garden journal

The problem with growing strawberries

is that they seem to be the favourite fruit of EVERY animal in the entire world. If you grow them outside the birds have them and you have no strawberries. If you net them, the birds somehow manage to get through the net, get stuck and can’t get out, and then you have even less strawberries! And if you can somehow manage to stop the birds, then the bugs get them – something about that lovely shady foliage that encourages them.

strawberries in pot

So this year I was sure I had the answer with my strawberry pots. They keep the strawberries up off the ground, the birds have nowhere to perch to eat them, and they should be out of the way of the slimy ones.


slug snail damage to strawberries

So what’s eating the strawberries?

I have to confess that I am not 100% sure what is eating them – this looks like slug damage to me, but I can’t find any slugs whereas I have found several snails lurking again.

Sigh Looks as though I will be out with a torch big game hunting again


Like many in the UK, we have had our fair share of rain this year and, while this has been good for the land in some ways, it seems to have delayed cropping in lots of plants.

container grown strawberries


Our balcony grown strawberries are just beginning to ripen properly and we had our first feed last night. The apprentice loves hers with a little sugar to dip them into. And of course if we have cream available to go with them then that is a must:)

strawberries from  the balcony garden

As you can see, there is lots of fruit to come and I am just quietly hoping that it will all ripen before the autumn comes on too hard.

container grown strawberries


Click here to tell us your favourite way to eat strawberries


The balcony strawberries didn’t quite go according to plan this summer.  They grew well, produced lots of flowers, which developed into fruit, but none of the fruit really swelled and ripened properly.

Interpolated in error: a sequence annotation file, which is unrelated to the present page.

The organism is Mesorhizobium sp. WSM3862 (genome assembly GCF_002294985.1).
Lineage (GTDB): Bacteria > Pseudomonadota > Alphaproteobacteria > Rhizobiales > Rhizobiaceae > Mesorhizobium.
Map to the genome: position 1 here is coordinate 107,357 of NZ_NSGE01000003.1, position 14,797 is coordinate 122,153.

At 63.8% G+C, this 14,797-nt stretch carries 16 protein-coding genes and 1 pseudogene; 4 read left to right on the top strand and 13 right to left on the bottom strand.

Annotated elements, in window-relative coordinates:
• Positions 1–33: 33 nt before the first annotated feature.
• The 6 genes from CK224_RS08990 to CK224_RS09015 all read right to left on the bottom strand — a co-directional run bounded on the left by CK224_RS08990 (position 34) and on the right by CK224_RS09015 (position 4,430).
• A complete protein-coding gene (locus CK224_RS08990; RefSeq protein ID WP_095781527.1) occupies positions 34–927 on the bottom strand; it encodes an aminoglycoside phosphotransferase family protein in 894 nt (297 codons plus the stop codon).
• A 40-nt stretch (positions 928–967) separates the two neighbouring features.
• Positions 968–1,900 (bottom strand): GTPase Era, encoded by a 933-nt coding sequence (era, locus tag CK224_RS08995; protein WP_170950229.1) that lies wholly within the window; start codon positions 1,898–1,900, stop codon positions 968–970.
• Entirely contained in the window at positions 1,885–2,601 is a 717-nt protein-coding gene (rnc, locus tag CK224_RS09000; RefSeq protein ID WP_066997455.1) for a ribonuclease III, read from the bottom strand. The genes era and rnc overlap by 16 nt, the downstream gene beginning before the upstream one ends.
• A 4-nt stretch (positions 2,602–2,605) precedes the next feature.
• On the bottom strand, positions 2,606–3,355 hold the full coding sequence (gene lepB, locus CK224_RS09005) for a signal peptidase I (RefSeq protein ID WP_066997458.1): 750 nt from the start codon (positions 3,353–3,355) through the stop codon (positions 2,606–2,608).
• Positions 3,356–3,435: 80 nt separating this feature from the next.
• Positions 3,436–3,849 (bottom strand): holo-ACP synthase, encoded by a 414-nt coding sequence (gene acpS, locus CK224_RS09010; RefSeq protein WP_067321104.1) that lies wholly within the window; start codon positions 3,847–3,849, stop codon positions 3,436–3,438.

On reflection I think that this was caused by a lack of water.  The growing pouches just didn’t seem to hold enough water in.  It didn’t matter how much I watered them, the compost was always dried out by the next time. 

The trailing system still seems to me like a great plan for strawberries -, but I think I need to come up with a better container for growing them in.  You can buy large tubs for strawberries with holes up the sides, but all the ones I have seen cost a lot of money, and if I can find something that will hang on the wall like the pouches, just with a larger soil mass, then I would rather do that.

At the moment I still haven’t come up with a solution to this problem, but it is one I shall be puzzling over as the winter progresses. 

The runner beans, on the other hand, did very well once the insects found them.  I am going to experiment with over-wintering the beans so I have cut back the top growth and covered over the bean roots with some straw to protect them in case we have any frost.  It will be interesting to see if they survive the winter and, if they do, how well they produce next yet 🙂

Well, our weather has turned nasty this week. We are trying to work out if it is the March winds and April showers come at last or the September gales come early! Either way it is unseasonal and not terribly nice.

The goats hate the rain and mud, and spend as much time indoors as they can when the weather is like this. I can’t say I blame them, but the plants don’t seem to mind too much, and all the plants on the balcony are growing on well.

The container radishes are coming along nicely and have their second leaves well developed now. The apprentice is counting the days until they have grown big enough to eat, that day is some way off yet, but it is about time we sowed some more seeds.

Radish seedlings